The International Energy Association already quietly admitted that the world reached conventional petroleum production in the middle of the last decade, which means at present we are either at a plateau or starting the long descent downward where production will decrease no matter how many more wells are drilled.
This basically means energy will no longer be abundant and the cost of it will increase. Unless some miracle technology is produced, industrial civilization will over time come to an end and we will more or less return to pre-industrial conditions. No more commercial aviation, private automobiles, mass production or industrial food production.
One thinker I appreciate a lot is Michael Greer. His ideas can be summarized like this:
Now let's just assume this is the destiny of our modern civilization.My take is that modern industrial civilization is on the downslope of its history, headed for the compost heap of fallen empires alongside all the dead civilizations of the past. Peak oil and the other elements of the crisis of the contemporary world, in this analysis, are simply the current manifestations of patterns that shaped the fall of other civilizations, and our future will most likely follow a similar course – an extended, uneven decline extending over more than a century, including repeated periods of crisis followed by partial recoveries, ending in a dark age in which much of the technology, knowledge base, and cultural heritage of today will survive in fragments or be completely lost.
What's in store for Buddhism? This is what I'd like to discuss here.
To begin with, it means that Buddhism across the planet will have to endure severe economic contraction and potentially all the wars and social turmoil that come with it. Totalitarian governments with an anti-religion agenda are not unheard of even in recent memory. On the other hand, Buddhism will be able to provide spiritual security and a means of mental endurance during the coming hard times. There already is in the western world a return to religion, though not without a lot of opposition. The failure of modernity to provide what it promised has plenty of people disappointed and seeking something other than consumerism to satisfy themselves mentally and intellectually.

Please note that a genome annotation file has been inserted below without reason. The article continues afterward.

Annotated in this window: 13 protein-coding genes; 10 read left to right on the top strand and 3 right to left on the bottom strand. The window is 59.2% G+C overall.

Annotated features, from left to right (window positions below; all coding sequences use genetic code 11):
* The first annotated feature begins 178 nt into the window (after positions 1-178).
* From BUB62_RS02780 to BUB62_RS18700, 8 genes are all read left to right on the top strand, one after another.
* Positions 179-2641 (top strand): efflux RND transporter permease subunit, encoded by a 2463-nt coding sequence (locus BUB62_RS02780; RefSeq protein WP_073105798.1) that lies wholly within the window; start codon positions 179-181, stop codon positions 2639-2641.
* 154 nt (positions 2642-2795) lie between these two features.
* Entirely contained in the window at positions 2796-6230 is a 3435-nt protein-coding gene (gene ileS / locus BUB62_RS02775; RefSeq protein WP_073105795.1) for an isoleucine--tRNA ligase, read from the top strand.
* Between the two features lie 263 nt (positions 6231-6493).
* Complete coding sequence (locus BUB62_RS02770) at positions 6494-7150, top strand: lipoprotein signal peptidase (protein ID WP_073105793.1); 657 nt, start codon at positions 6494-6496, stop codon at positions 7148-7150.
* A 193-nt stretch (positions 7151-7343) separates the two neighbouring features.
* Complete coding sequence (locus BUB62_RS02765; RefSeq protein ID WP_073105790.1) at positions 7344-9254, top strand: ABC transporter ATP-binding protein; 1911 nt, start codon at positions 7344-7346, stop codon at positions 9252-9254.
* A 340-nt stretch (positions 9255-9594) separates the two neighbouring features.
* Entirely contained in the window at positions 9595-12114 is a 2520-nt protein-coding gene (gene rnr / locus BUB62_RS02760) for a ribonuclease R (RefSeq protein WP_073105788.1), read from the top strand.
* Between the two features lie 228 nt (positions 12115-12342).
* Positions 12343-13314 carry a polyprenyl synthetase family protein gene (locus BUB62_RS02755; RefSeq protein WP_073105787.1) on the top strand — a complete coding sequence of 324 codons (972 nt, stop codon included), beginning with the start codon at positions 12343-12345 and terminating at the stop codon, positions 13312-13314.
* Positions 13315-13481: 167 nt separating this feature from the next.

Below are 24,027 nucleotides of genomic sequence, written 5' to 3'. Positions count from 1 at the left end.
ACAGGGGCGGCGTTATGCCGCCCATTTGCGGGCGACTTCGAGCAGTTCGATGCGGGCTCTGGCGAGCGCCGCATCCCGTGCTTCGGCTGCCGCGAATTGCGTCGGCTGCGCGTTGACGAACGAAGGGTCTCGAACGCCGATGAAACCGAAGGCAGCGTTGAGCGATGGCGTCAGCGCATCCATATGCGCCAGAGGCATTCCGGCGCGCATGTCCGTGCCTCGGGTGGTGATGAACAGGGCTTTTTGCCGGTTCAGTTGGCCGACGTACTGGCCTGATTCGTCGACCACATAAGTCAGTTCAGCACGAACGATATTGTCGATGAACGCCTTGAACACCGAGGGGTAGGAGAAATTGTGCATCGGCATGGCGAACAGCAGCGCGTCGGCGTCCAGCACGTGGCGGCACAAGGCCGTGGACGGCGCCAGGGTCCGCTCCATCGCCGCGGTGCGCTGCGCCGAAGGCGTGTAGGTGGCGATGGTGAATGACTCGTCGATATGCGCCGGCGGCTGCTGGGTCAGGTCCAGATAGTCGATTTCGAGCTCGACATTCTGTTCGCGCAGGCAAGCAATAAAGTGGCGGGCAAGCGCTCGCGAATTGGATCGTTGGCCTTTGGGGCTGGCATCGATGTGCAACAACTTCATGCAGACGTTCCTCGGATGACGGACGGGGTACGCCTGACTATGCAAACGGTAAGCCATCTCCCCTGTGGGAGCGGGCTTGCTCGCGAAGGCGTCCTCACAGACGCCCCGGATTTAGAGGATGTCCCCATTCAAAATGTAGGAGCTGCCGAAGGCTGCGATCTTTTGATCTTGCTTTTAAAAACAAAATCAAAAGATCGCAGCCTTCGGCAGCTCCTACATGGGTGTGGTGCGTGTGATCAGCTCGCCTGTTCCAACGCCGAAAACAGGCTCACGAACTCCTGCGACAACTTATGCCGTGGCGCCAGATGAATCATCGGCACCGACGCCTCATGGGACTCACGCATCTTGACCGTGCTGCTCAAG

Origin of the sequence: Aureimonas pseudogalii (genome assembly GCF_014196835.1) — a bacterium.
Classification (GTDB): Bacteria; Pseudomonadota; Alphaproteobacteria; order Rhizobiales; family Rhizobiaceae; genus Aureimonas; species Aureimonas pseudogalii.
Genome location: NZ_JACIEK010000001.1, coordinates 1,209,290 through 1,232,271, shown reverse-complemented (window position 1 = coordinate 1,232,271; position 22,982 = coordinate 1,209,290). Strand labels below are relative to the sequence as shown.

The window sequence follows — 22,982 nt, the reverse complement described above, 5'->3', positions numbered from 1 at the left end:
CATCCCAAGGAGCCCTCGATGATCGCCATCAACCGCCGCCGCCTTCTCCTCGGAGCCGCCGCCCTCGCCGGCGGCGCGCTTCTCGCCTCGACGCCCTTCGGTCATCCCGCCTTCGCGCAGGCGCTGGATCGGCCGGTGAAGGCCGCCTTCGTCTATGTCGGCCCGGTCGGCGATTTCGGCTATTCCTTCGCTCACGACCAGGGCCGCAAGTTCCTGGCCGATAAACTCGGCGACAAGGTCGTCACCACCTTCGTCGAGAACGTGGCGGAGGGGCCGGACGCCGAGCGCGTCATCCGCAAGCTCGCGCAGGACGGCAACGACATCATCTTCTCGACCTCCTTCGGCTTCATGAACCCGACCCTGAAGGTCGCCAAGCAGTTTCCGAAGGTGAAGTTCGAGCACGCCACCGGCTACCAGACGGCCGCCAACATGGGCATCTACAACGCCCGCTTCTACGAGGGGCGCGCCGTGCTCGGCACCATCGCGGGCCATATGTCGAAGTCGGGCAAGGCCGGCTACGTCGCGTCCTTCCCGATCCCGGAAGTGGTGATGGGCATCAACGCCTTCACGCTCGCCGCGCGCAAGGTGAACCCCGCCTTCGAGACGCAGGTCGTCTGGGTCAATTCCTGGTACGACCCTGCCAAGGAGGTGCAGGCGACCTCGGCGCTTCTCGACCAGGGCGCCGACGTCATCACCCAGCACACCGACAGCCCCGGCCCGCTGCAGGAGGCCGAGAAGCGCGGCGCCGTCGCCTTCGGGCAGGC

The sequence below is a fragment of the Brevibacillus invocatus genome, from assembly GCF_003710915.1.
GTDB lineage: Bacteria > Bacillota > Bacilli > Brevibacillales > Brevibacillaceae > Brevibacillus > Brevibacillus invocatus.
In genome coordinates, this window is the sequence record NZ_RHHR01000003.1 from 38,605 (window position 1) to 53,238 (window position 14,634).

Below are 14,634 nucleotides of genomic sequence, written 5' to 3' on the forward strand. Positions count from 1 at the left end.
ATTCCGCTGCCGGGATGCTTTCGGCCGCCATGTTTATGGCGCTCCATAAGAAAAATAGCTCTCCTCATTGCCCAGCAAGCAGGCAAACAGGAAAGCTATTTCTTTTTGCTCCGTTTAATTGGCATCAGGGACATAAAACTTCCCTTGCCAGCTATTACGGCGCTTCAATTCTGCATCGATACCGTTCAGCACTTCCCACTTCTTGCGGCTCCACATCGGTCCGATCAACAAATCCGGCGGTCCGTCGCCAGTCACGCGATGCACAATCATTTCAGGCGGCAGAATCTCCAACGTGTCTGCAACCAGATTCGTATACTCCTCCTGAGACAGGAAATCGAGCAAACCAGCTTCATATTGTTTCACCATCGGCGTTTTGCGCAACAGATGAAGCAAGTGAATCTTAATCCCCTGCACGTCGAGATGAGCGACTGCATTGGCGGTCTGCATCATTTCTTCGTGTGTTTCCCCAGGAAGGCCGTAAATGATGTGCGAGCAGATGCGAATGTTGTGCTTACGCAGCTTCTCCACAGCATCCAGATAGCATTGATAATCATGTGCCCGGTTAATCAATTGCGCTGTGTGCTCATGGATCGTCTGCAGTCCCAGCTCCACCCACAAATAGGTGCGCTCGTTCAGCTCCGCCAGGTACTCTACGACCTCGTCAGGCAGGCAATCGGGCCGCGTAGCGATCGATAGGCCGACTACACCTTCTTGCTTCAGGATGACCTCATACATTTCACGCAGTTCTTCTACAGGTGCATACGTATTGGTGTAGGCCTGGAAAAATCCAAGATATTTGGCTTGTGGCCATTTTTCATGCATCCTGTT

The other thing I foresee happening is Tibet regaining its independence. The fuel cost of keeping garrisons in Tibet will prove too expensive for the PRC, and they will probably have to deal with a great deal of internal revolts as time goes on and the economic growth which keeps the regime in power is essentially undermined. It could be that the PRC simply walks out of Tibet leaving a few token troops and police officers, which could be on the receiving end of some revenge attacks. What this means for Buddhism in Tibet is another matter.
Unfortunately, as much as many present day Buddhist teachers speak of social progress and development, a lot of this might be reversed when the hard times press people back into conservative attitudes and less generous states of mind. The ideas presented in modern Chinese Buddhism of "bringing the Pure Land" here, i.e., working towards utopia, will prove infeasible given the circumstances. This will likely lead to a lot of disappointed devotees who had invested so much emotion into such visions, only to see a sharp downward turn. The long discussions on a "Modern Buddhism" might prove to have been relevant only for a few decades really. The social arrangements to which such a project was adapted to will likely unravel.